Country risk in Iran is high with an OECD country credit grade of 6. This is akin to a speculative grade sovereign rating, which indicates a high likelihood that Iran will be unable and/or unwilling to meet its external debt obligations. The reintroduction of US sanctions will weigh heavily on oil receipts, a major source of foreign exchange.
The World Bank gives Iran an ease of doing business rank of 128 out of 190 countries. It outperforms the region on trading across borders, enforcing contracts, getting credit, registering property and dealing with construction permits. But lags in all other areas, performing particularly poorly in protecting minority investors and starting a business.
Risk of expropriation in Iran is high. The Iranian revolution in 1979 and the incoming regime led to widespread expropriation of foreign owned assets and businesses. This aligns with the poor scores from the ease of doing business scorecard. The deteriorating economic climate and ailing government finances raises the risk of expropriation as governments look at other sources of revenue.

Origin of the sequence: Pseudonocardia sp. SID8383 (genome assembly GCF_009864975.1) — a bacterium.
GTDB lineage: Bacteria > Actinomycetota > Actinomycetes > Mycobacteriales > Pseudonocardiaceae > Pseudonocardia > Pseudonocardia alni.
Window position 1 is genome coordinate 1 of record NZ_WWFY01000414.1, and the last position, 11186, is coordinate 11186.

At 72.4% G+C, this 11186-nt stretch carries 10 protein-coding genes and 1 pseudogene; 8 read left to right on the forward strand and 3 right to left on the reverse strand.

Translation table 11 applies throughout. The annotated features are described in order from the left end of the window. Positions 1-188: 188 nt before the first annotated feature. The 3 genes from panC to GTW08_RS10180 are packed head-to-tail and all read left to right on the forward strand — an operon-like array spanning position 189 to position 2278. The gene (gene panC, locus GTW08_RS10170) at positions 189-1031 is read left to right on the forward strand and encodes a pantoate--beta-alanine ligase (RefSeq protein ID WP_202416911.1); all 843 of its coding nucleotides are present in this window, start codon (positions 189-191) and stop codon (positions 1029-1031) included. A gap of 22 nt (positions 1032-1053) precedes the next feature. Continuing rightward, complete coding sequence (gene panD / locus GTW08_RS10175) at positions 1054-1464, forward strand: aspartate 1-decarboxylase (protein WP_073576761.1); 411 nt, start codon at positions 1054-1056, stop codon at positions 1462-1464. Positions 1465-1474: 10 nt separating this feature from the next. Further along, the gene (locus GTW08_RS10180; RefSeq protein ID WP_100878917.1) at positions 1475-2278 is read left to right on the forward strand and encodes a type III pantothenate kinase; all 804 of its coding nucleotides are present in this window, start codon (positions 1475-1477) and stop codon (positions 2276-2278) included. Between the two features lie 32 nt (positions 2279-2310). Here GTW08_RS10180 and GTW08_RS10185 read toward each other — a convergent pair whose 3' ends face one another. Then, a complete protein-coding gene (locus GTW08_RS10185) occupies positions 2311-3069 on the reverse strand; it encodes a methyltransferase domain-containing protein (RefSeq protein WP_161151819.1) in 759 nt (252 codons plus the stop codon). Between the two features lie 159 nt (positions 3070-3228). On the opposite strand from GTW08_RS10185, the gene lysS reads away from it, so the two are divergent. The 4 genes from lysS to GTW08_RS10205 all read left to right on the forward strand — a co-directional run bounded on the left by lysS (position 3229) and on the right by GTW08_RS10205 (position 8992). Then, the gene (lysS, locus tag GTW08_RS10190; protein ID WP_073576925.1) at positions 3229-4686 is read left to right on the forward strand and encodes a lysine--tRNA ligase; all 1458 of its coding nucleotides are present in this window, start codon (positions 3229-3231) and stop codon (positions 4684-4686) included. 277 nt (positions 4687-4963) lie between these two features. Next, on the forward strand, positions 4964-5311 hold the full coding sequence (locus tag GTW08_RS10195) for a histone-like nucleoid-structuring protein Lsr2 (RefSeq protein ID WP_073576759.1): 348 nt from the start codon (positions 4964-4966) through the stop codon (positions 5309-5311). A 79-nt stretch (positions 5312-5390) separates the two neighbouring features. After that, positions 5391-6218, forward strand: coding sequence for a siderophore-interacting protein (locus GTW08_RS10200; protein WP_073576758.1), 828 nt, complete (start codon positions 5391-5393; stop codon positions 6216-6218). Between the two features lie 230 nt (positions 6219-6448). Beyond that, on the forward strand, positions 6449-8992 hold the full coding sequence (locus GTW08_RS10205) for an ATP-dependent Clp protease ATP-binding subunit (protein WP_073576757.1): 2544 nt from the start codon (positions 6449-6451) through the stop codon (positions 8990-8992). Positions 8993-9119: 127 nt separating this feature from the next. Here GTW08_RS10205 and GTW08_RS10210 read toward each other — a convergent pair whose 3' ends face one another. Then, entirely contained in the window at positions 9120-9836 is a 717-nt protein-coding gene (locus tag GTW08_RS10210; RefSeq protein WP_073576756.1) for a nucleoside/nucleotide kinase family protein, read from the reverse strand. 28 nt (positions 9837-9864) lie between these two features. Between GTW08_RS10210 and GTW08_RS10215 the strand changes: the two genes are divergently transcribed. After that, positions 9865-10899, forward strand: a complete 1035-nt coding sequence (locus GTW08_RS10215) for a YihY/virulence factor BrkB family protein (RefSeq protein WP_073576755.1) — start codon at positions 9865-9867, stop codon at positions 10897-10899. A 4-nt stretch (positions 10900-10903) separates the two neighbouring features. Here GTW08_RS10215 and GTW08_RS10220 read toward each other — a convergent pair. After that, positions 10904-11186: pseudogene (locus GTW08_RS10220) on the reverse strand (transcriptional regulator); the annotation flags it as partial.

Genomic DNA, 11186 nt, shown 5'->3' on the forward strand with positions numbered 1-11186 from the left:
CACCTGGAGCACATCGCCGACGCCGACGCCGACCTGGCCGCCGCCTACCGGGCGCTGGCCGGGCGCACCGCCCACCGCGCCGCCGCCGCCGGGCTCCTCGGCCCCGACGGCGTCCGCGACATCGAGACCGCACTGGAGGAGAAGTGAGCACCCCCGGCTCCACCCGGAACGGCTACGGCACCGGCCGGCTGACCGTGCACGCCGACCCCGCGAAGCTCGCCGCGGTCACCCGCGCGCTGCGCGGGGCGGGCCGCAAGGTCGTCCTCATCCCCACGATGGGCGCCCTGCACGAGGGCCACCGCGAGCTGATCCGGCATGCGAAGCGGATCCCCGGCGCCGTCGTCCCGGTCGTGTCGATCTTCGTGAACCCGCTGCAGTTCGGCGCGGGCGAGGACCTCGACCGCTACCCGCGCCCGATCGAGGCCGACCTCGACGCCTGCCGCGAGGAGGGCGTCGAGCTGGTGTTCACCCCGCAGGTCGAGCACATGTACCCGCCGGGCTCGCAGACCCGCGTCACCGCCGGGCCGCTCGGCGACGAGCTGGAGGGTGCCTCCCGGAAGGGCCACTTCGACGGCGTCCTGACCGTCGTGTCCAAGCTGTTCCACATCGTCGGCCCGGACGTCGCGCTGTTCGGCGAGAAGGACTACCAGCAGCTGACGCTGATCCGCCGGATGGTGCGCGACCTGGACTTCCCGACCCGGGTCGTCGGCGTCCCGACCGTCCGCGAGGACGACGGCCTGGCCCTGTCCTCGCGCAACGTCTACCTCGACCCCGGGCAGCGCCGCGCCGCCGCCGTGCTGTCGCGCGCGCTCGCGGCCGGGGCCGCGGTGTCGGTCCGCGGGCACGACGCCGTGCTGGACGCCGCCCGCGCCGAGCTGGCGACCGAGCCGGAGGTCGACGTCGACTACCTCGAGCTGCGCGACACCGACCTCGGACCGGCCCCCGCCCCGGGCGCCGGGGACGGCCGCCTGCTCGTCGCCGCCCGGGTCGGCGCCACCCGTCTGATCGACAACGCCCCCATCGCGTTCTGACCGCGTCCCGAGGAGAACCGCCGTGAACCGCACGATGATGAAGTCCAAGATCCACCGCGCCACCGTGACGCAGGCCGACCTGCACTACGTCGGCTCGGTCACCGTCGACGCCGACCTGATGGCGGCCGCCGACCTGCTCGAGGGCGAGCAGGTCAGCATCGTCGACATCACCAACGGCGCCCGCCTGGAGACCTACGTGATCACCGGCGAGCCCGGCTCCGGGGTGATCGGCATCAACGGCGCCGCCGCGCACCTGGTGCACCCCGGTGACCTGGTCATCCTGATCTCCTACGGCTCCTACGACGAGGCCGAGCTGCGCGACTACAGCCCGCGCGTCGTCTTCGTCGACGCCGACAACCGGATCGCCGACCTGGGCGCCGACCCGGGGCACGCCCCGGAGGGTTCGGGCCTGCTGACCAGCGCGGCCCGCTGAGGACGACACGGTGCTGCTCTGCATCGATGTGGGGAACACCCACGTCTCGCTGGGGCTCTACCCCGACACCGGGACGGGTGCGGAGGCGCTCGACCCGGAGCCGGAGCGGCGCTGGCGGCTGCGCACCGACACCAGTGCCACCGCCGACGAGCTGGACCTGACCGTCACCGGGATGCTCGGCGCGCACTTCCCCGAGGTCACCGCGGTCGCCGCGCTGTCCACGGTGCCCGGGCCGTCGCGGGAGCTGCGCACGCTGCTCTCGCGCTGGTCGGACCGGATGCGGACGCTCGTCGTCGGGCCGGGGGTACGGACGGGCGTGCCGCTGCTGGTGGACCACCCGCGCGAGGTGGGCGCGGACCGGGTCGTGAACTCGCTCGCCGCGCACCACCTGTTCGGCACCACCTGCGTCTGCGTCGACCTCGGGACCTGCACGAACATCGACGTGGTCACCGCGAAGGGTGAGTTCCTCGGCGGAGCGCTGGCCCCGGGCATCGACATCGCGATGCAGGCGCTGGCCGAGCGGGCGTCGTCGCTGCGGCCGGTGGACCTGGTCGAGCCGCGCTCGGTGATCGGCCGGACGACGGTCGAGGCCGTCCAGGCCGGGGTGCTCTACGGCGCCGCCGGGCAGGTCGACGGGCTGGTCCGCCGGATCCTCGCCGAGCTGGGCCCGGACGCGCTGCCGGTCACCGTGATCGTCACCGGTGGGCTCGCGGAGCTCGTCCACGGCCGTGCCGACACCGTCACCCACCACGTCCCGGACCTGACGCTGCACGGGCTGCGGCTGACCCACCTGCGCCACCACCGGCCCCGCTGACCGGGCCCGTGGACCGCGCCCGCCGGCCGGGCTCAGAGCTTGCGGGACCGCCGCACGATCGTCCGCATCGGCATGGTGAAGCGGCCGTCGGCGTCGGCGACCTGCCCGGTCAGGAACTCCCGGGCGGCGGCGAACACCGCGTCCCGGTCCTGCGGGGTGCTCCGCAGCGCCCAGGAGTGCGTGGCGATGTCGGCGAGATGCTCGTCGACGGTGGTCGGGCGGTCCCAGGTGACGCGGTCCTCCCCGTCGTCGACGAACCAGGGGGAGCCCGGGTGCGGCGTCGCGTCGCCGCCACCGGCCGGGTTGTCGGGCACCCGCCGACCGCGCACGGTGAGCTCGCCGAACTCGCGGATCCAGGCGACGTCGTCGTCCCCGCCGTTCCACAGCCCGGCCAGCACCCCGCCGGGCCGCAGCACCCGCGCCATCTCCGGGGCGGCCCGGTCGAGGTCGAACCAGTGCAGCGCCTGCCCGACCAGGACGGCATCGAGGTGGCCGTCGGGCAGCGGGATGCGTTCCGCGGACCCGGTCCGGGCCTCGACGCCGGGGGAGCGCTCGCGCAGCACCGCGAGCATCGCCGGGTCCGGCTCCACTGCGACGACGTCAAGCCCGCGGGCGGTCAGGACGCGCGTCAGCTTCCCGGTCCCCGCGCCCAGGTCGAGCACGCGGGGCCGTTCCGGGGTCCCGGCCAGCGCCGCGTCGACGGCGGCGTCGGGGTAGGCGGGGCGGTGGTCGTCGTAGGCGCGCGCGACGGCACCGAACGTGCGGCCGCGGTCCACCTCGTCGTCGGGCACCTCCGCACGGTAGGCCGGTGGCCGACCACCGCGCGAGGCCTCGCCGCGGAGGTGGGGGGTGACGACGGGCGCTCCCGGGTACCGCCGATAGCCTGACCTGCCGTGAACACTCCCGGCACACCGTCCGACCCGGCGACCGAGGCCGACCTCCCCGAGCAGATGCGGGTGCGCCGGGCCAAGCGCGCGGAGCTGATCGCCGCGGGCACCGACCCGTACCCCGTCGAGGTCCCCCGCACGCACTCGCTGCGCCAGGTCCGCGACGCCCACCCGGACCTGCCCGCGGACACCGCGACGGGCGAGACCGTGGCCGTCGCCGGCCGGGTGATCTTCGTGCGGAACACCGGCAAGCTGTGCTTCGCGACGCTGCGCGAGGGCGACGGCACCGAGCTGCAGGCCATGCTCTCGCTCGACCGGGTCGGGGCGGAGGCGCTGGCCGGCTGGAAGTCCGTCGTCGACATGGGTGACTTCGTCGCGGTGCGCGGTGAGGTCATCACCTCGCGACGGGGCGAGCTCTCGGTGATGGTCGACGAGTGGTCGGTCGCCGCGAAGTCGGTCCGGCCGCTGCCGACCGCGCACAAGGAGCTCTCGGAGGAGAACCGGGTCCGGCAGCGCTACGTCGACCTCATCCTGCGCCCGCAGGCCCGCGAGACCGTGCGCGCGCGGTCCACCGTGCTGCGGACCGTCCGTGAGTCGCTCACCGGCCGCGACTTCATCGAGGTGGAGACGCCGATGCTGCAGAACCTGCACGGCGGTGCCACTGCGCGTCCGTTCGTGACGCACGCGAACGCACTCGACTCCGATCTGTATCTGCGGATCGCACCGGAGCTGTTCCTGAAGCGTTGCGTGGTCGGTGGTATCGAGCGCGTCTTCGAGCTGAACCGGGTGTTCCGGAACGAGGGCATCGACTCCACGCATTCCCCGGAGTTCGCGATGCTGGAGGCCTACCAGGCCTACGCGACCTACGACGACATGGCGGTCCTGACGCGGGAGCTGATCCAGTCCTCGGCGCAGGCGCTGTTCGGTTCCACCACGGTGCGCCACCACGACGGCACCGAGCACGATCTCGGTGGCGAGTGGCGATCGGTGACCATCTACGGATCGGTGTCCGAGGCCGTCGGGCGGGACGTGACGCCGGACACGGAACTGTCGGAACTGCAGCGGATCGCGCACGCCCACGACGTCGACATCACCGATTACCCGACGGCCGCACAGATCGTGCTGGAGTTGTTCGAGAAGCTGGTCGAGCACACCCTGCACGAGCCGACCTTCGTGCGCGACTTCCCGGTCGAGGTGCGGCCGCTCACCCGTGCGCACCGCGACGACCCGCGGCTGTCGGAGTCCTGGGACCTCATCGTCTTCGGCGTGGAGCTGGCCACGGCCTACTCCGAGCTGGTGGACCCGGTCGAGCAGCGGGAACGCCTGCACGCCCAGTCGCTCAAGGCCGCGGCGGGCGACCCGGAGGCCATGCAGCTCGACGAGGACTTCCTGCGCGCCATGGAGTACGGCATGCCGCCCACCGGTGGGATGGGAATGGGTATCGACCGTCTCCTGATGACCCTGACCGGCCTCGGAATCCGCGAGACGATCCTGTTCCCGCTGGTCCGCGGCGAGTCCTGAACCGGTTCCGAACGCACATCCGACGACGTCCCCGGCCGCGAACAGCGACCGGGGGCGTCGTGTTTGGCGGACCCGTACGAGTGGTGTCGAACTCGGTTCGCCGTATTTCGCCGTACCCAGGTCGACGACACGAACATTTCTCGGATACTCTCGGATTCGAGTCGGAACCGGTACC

Political risk in Iran is elevated, largely due to US sanctions, high poverty rates and high inflation. This leads to considerable political risk, as such circumstances have led in the past to hardliner reactionaries taking government, a herald for further economic deterioration with a rollback of liberalising reforms expected. Iran scores poorly on the World Bank’s governance indicators. It is in the bottom quartile on most measures and scores particularly poorly on regulatory quality and ‘voice and accountability’. Government mismanagement, inefficiencies and a burdensome regulatory environment are drawbacks